Tuesday, October 30, 2007

Adam Pagnucco on the Budget: Part I

Adam Pagnucco of Crossing Georgia has been kind enough to share this detailed analysis of the budget. It's well worth reading to the end.


I produced this series in response to Senator Richard Madaleno’s budget briefing for a group of bloggers, including myself, on 10/29/07. While the mainstream media has churned out many articles on the drama of the state budget battle, speculating about Governor Martin O’Malley’s political fate and the relationship between the Senate President and the Speaker of the House, they have often overlooked more substantive issues. Senator Madaleno deserves high praise for his efforts to educate the blogosphere about the largest budget crisis to face the state in more than a decade.

Time now for a bit of disclosure. I have been a researcher in the labor movement for my entire adult career and write from that perspective. I am also a resident of Madaleno’s district and have contributed to his campaign fund in the past. That said, my conclusions are my own and do not reflect the views of Senator Madaleno, my union or the rest of the labor movement.

Part One of this series begins to outline the Governor’s proposal for eliminating the state’s budget deficit. Part Two finishes detailing the Governor’s proposal and examines its reliance on progressive and regressive measures. Part Three proposes an alternative for relieving some of the plan’s more regressive elements.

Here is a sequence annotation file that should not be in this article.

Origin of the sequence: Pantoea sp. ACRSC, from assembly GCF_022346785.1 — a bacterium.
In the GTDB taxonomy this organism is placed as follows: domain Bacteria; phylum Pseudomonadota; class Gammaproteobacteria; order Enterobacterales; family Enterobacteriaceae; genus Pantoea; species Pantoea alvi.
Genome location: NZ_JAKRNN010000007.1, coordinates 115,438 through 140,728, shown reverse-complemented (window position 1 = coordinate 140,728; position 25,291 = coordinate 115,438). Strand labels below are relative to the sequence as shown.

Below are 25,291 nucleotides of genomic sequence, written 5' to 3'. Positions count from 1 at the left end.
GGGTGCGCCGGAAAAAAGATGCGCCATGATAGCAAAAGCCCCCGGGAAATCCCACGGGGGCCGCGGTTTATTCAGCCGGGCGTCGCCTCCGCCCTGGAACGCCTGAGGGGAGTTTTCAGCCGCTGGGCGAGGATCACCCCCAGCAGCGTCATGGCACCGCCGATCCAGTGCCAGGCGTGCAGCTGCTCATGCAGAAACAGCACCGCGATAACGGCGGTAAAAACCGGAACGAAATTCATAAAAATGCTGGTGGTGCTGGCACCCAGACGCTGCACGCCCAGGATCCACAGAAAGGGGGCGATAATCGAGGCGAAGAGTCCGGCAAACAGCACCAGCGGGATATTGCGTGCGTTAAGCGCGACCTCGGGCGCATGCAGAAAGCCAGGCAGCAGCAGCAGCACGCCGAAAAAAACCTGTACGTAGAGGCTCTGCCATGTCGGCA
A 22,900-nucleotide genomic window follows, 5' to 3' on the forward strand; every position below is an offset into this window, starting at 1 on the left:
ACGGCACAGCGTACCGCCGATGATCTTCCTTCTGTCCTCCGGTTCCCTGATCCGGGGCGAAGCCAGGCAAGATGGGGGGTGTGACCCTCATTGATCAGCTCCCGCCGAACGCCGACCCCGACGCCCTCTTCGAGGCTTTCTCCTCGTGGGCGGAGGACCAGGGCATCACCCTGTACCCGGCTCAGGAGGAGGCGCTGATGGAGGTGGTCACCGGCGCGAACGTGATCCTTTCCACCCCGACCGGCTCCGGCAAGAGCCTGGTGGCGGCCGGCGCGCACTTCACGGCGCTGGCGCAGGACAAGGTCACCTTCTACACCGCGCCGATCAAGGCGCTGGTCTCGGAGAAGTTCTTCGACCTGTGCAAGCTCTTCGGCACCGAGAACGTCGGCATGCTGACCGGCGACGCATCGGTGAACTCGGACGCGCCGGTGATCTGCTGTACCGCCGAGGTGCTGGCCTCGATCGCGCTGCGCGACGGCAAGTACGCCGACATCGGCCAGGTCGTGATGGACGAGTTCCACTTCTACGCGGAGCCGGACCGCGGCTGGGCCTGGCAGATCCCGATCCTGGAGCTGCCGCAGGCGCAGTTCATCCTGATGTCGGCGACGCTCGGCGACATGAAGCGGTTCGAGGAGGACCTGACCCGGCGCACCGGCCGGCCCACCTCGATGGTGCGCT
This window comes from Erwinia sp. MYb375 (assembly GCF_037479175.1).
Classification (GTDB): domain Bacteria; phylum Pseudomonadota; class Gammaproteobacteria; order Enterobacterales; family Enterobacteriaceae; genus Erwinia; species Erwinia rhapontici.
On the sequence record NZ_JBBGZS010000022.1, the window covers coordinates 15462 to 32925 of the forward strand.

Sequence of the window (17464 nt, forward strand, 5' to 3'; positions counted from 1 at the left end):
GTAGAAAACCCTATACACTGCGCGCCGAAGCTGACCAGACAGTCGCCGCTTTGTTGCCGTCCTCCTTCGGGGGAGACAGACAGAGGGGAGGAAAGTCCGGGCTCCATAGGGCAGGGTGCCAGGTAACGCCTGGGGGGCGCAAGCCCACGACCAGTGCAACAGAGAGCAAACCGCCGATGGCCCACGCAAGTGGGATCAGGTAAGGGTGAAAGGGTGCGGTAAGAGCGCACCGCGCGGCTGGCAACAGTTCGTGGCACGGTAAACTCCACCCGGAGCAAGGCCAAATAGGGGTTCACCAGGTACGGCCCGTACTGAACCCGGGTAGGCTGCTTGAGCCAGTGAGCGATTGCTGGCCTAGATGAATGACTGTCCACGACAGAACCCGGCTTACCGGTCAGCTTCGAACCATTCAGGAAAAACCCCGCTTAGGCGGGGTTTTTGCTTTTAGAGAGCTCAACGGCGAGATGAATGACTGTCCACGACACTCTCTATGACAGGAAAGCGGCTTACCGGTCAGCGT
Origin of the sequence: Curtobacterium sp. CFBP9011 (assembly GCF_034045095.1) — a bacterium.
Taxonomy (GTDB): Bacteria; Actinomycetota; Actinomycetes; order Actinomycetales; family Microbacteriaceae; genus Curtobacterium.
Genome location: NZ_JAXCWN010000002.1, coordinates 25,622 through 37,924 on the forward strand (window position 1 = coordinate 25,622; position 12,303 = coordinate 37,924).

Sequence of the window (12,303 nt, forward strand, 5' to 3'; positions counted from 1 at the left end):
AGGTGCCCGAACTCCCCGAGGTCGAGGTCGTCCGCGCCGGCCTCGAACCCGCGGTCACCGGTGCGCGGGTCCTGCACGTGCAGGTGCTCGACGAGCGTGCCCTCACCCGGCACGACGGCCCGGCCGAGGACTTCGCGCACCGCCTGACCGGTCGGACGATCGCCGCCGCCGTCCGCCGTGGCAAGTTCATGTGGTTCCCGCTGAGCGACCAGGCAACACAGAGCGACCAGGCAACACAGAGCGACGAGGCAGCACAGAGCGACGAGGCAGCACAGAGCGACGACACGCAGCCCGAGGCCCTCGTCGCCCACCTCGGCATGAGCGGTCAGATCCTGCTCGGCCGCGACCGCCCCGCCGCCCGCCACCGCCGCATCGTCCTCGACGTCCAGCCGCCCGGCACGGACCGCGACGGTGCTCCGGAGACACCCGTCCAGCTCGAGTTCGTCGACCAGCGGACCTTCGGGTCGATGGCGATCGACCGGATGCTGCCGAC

Part One: The Governor’s Plan to Eliminate Maryland’s Deficit

Upon taking office, Governor O’Malley inherited a structural state budget deficit. Simply put, the state was on track to spend $1.10 for every $1 in tax revenue for two principal reasons: a 10% income tax cut in 1997 and billions of additional spending on education (commonly called the Thornton Plan) started in 2002. The Governor balanced his fiscal year (FY) 2008 budget primarily by relying on reserves, but now faces a $1.7 billion general fund deficit in 2009. Unlike the free-spending federal government, the state is required to balance its budget.

Over the last couple months, the Governor proposed a budget reduction and revenue package totaling $1.679 billion to fix the deficit in FY 2009. He would also increase spending on education, transportation and health insurance by $328 million while drawing on left-over money from FY 2008 of $316 million. The Governor has now called a Special Session of the General Assembly to fix the deficit and his plan will be used as a starting point by the legislators.

Mainstream media coverage has reported on the items in the Governor’s proposal and the accompanying political tumult, but has largely omitted a very important question: is the proposal fair? For those of us on the left, fairness in tax policy is often defined in terms of whether taxes are “progressive” or “regressive.” Progressive taxes fall disproportionately on the wealthy. Examples include rising income tax rates at higher income brackets and taxes on capital gains, dividends and inheritances. Regressive taxes fall disproportionately on the poor. Examples include sales taxes and lotteries.

Progressivity is a paramount question for many people who voted for the Governor. Most left-wing activists worked very hard to elect him because they viewed him as caring much more about working-class economic interests than his predecessor. How does his deficit reduction package deliver for the Left’s priorities?